• June 1, 2006
  • By Colin Beasty, (former) Associate Editor, CRM Magazine

Dialing Up Financial Services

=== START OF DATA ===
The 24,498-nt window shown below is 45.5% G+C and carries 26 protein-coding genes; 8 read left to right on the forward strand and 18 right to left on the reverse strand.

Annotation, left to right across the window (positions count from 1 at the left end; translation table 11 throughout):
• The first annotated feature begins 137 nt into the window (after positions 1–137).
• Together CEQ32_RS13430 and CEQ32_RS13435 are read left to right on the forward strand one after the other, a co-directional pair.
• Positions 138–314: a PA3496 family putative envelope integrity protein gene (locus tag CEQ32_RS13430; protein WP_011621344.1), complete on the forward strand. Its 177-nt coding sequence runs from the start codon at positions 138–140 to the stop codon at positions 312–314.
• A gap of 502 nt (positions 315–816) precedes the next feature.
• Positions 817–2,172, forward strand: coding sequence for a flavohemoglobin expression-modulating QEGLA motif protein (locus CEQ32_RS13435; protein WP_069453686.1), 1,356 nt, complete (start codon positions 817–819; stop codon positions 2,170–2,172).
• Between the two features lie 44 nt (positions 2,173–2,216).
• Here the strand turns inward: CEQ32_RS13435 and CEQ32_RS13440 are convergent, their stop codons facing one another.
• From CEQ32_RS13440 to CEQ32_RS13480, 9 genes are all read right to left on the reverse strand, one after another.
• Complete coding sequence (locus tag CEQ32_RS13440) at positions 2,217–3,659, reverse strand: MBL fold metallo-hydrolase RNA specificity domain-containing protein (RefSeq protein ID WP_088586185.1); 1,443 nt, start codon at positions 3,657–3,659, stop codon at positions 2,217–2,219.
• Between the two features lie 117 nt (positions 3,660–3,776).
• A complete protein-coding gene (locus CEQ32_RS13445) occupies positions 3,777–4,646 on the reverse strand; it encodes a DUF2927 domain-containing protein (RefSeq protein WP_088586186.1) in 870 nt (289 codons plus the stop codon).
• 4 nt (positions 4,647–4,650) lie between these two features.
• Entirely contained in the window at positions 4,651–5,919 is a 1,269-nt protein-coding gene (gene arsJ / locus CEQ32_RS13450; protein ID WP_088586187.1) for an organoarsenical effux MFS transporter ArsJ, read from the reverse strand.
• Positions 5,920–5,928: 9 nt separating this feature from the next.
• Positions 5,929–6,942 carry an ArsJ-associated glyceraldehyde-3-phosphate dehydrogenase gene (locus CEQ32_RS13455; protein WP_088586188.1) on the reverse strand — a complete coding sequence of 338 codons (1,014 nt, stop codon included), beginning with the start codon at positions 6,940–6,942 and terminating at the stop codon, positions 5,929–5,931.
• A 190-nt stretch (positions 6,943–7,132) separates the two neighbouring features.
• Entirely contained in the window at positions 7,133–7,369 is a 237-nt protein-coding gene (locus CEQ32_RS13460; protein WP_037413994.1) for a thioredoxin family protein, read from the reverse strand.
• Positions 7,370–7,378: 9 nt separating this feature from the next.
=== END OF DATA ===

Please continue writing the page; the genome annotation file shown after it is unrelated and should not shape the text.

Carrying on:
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Amdocs continues its quiet penetration of the financial services market by leveraging the lessons it learned in dominating the telecom industry. In March the company announced general availability of three new solutions for banks, all of which are built around the same customer-facing strategies the company used with its telecom customers. The three solutions will complement Amdocs' Dynamic Banking model, and are designed to improve a bank's revenue by offering personalized service and product packaging to customers. Inspired by the telecom industry's grand slam package, which includes telephone, television, broadband Internet, and wireless services, Amdocs has tailored the new banking solutions around the idea of product packaging. It makes sense, as banks are attempting to woo customers into having their savings accounts, checking accounts, mortgage, et cetera, all with the same bank. "A lot of the processes are parallel to each other," says Martin Schneider, enterprise software analyst at The 451 Group. "It's a natural extension for Amdocs." The first product, Dynamic Pricing and Product Bundling Solution, will integrate customer information, product offerings, and pricing into a single software component that can operate throughout the entire banking enterprise. An example would be an enterprisewide catalog encompassing all products and services as a customer service rep (CSR) reference tool. "A customer could walk into a branch or be on the phone with a CSR for one issue and receive additional offers, such as a discounted percent on their credit card," says Mike Blum, division president of Amdocs financial services. The Customer Communications Solution enables banks to aggregate customer account information and personalize customer services, such as regulating statement design, production, and fulfillment through print and electronic formats. Finally, the Mobile and Micro-payments Solution is designed to address another trend Amdocs has spotted within the telecom industry. "We believe the cell phone will become a payment vehicle," Blum says. "Working with telecom companies, we wanted to provide the applications to use cell phones to pay bills. Now we're extending that to financial services." Mobile and Micro-payments Solution will provide banks with the same capabilities via a secure infrastructure to link a mobile phone network with a banking network. Amdocs is also developing a future solution designed to provide many of the same functions that Dynamic Banking provides, but tailored for a bank's "high net worth customers," Blum says. "The top 20 percent of a bank's customers account for nearly 60 percent of its revenue." These solutions provide a perfect complement to the transactional and customer analytics applications a bank might find with a typical financial services CRM suite, Blum says. He sees Amdocs' Dynamic Banking model working in conjunction with, as opposed to competing directly with, either Siebel or SAP in the enterprise CRM space. "Financial services has always been the biggest vertical for CRM," he says. "This product and pricing functionality isn't available on the other CRM suites. They provide one half of the equation. Amdocs' Dynamic model is the other half." But that's going to change. According to Blum, Amdocs will be coming out with a full financial services CRM suite that will compete directly with other enterprise CRM players in this vertical. In addition, he says Amdocs will be launching products that will "compete more directly in the back office area as well." Depending on release dates, these products could lay the seeds for future competition within the enterprise CRM space, especially once Oracle begins pushing customers to switch to Fusion. "Will all current Siebel customers upgrade to Fusion? Maybe or maybe not," Schneider says. "If not, what does Amdocs have to lose? If they begin now and get some early financial wins with solid ROI numbers, that only improves their situation once the real PeopleSoft/Fusion fallout comes. But this is way off. We're talking at least four years out."
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